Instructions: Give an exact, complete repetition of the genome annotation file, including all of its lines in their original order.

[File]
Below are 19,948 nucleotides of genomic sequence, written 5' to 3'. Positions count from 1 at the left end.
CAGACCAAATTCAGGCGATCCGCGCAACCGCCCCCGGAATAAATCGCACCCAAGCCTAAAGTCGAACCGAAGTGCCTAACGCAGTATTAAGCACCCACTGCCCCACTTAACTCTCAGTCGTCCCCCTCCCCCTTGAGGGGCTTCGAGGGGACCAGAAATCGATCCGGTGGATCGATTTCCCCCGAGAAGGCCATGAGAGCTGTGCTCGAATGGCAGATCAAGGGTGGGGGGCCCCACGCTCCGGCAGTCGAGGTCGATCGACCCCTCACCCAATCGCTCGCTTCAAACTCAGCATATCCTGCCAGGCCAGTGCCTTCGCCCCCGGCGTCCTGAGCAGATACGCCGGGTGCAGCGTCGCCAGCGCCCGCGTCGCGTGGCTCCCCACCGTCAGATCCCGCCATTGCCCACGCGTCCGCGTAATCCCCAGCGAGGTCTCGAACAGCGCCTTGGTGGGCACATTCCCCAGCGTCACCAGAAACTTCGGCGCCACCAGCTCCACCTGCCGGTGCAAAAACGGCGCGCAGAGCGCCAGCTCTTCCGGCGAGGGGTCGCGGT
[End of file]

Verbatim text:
Below are 19,948 nucleotides of genomic sequence, written 5' to 3'. Positions count from 1 at the left end.
CAGACCAAATTCAGGCGATCCGCGCAACCGCCCCCGGAATAAATCGCACCCAAGCCTAAAGTCGAACCGAAGTGCCTAACGCAGTATTAAGCACCCACTGCCCCACTTAACTCTCAGTCGTCCCCCTCCCCCTTGAGGGGCTTCGAGGGGACCAGAAATCGATCCGGTGGATCGATTTCCCCCGAGAAGGCCATGAGAGCTGTGCTCGAATGGCAGATCAAGGGTGGGGGGCCCCACGCTCCGGCAGTCGAGGTCGATCGACCCCTCACCCAATCGCTCGCTTCAAACTCAGCATATCCTGCCAGGCCAGTGCCTTCGCCCCCGGCGTCCTGAGCAGATACGCCGGGTGCAGCGTCGCCAGCGCCCGCGTCGCGTGGCTCCCCACCGTCAGATCCCGCCATTGCCCACGCGTCCGCGTAATCCCCAGCGAGGTCTCGAACAGCGCCTTGGTGGGCACATTCCCCAGCGTCACCAGAAACTTCGGCGCCACCAGCTCCACCTGCCGGTGCAAAAACGGCGCGCAGAGCGCCAGCTCTTCCGGCGAGGGGTCGCGGT